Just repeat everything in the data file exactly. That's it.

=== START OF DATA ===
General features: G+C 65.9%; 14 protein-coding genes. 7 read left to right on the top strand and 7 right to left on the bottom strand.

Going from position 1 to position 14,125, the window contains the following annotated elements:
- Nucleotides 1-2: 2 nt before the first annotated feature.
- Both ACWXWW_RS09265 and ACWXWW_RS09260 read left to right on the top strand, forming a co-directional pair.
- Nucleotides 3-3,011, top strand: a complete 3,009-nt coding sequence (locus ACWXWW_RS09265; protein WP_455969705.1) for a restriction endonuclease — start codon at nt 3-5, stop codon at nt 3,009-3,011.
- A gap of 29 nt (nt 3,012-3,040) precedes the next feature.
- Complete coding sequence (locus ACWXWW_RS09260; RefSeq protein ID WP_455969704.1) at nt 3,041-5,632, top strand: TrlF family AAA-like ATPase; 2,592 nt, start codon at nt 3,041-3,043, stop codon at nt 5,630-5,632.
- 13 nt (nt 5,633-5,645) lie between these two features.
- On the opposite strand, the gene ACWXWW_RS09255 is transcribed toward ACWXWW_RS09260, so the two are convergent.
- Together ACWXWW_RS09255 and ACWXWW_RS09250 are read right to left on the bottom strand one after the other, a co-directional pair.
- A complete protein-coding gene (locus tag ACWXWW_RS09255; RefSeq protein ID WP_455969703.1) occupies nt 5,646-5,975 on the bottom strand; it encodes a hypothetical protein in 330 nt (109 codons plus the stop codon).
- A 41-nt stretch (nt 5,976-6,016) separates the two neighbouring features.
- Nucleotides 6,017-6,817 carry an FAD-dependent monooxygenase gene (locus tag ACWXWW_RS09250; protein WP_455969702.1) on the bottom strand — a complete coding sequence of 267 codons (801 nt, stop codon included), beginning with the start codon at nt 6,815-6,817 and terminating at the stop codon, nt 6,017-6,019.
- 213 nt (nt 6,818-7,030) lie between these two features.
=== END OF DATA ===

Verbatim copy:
General features: G+C 65.9%; 14 protein-coding genes. 7 read left to right on the top strand and 7 right to left on the bottom strand.

Going from position 1 to position 14,125, the window contains the following annotated elements:
- Nucleotides 1-2: 2 nt before the first annotated feature.
- Both ACWXWW_RS09265 and ACWXWW_RS09260 read left to right on the top strand, forming a co-directional pair.
- Nucleotides 3-3,011, top strand: a complete 3,009-nt coding sequence (locus ACWXWW_RS09265; protein WP_455969705.1) for a restriction endonuclease — start codon at nt 3-5, stop codon at nt 3,009-3,011.
- A gap of 29 nt (nt 3,012-3,040) precedes the next feature.
- Complete coding sequence (locus ACWXWW_RS09260; RefSeq protein ID WP_455969704.1) at nt 3,041-5,632, top strand: TrlF family AAA-like ATPase; 2,592 nt, start codon at nt 3,041-3,043, stop codon at nt 5,630-5,632.
- 13 nt (nt 5,633-5,645) lie between these two features.
- On the opposite strand, the gene ACWXWW_RS09255 is transcribed toward ACWXWW_RS09260, so the two are convergent.
- Together ACWXWW_RS09255 and ACWXWW_RS09250 are read right to left on the bottom strand one after the other, a co-directional pair.
- A complete protein-coding gene (locus tag ACWXWW_RS09255; RefSeq protein ID WP_455969703.1) occupies nt 5,646-5,975 on the bottom strand; it encodes a hypothetical protein in 330 nt (109 codons plus the stop codon).
- A 41-nt stretch (nt 5,976-6,016) separates the two neighbouring features.
- Nucleotides 6,017-6,817 carry an FAD-dependent monooxygenase gene (locus tag ACWXWW_RS09250; protein WP_455969702.1) on the bottom strand — a complete coding sequence of 267 codons (801 nt, stop codon included), beginning with the start codon at nt 6,815-6,817 and terminating at the stop codon, nt 6,017-6,019.
- 213 nt (nt 6,818-7,030) lie between these two features.